Id 1034 Preventive Oral Iron Supplementation For Women During Pregnancy

Guimarães AI, Neves AL, Rolão C
Aim(s) or purpose: Iron deficiency anaemia, the late manifestation of chronic iron deficiency, is thought to be the most common nutrient deficiency among pregnant women. Iron deficiency involves an insufficient supply of iron to the cells following depletion of the body’s reserves. Preventive oral iron supplementation in pregnant women has been widely used. The authors aim to assess the effectiveness of use of iron supplements in healthy pregnant women.
Design and method: A systematic review was performed in the medical databases Medline/Pubmed, Cochrane Library, National Guideline Clearinghouse, Clinical Knowledge Summaries and evidence-based medicine sites, between January 2000 and December 2009, using MeSH keywords Iron, Pregnancy and Dietary Supplements. SOR Taxonomy was used to determine level of evidence and strength of recommendation.
Results: In the research we found 97 articles, but only 7 were included in the review: 2 guidelines, one evidence-based review, two systematic reviews and two clinical trials. After analysing the articles, we found universal prenatal supplementation with iron to be effective in preventing anaemia and iron deficiency at term. We found no evidence, however, of significant reduction in substantive maternal and neonatal adverse clinical outcome, such as low birth weight and pre-term birth.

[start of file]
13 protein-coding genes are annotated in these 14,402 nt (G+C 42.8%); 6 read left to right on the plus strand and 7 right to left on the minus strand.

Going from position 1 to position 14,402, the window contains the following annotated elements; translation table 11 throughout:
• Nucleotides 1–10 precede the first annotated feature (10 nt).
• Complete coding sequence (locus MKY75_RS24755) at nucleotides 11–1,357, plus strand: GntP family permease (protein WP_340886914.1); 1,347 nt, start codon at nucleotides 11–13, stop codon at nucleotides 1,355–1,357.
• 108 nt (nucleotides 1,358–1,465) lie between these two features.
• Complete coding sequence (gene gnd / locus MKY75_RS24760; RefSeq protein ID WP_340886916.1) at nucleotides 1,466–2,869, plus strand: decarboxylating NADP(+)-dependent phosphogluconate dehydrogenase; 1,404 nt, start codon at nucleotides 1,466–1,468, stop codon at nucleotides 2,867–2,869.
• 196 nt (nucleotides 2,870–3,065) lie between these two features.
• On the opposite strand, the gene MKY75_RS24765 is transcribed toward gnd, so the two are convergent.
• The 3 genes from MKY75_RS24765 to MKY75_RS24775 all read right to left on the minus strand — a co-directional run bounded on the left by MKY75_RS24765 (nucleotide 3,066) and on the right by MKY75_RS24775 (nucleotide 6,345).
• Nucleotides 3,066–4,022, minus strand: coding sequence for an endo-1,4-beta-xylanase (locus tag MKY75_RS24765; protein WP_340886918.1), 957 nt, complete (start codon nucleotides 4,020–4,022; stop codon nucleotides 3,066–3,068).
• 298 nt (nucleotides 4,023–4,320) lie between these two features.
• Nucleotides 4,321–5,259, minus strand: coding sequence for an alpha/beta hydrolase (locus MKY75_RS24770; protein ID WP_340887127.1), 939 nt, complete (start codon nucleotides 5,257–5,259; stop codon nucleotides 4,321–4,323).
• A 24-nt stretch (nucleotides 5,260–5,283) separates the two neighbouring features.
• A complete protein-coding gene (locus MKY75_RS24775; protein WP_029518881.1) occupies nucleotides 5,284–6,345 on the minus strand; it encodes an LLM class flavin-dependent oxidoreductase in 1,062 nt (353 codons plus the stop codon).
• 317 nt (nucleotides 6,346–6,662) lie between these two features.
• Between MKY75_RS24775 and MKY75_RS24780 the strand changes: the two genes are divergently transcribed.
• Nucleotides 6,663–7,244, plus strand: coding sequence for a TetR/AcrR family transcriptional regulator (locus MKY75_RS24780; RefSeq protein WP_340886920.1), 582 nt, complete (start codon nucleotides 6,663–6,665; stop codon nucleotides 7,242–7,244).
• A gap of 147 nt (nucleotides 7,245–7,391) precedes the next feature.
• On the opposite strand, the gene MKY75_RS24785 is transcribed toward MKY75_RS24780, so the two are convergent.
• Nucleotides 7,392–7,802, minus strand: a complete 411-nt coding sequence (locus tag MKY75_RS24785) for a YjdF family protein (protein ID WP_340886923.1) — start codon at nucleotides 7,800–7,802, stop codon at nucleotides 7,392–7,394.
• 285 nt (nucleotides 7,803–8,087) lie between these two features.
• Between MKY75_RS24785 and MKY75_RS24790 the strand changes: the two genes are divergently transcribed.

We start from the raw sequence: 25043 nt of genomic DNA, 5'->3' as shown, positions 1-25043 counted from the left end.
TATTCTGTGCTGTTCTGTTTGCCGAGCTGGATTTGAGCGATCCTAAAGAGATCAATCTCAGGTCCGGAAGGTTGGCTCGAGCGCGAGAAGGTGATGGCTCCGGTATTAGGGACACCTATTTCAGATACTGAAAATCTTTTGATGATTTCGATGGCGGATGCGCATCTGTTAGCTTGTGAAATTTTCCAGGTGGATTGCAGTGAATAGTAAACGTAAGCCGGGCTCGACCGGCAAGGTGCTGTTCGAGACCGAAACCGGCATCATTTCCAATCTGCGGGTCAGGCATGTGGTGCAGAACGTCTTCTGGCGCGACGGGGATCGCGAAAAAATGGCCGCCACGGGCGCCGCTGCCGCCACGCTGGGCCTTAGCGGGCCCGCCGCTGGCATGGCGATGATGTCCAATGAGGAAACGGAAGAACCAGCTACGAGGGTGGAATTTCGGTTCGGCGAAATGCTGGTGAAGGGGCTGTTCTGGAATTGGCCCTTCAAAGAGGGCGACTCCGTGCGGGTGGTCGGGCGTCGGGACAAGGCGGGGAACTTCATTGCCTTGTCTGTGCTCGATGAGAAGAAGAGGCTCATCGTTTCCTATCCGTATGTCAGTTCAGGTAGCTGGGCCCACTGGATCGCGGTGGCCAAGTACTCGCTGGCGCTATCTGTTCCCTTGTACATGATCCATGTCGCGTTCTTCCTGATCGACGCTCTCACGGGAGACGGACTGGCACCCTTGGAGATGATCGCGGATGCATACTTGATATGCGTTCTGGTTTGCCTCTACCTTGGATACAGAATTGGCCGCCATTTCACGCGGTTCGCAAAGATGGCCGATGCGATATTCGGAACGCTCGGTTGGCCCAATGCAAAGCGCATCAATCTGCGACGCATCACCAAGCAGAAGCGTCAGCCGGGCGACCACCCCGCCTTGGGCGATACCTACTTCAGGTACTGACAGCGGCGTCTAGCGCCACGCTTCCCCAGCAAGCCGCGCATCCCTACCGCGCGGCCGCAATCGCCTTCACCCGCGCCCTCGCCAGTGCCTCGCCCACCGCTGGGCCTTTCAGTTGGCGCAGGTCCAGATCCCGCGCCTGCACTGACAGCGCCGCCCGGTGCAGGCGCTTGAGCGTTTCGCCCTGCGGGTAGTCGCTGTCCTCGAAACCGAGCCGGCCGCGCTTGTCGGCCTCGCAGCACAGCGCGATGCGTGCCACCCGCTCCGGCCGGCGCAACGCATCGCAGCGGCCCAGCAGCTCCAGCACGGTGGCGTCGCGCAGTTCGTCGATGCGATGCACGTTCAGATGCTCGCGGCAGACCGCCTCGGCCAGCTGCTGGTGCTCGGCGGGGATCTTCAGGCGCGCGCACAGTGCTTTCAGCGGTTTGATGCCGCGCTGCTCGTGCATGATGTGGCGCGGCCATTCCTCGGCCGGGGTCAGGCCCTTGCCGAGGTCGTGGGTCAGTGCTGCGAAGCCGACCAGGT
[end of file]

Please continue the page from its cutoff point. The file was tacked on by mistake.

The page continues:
Conclusions: There is insufficient evidence to recommend for or against routine iron supplementation in non-anaemic pregnant women (SOR A). Clinical trials provided limited information related to clinical maternal and infant outcomes. Instead, most were disease oriented, focusing primarily on maternal changes in haemoglobin. Among included studies, a high level of methodology heterogeneity was found, limiting data interpretation.
ID 1034
Preventive oral iron supplementation for women during pregnancy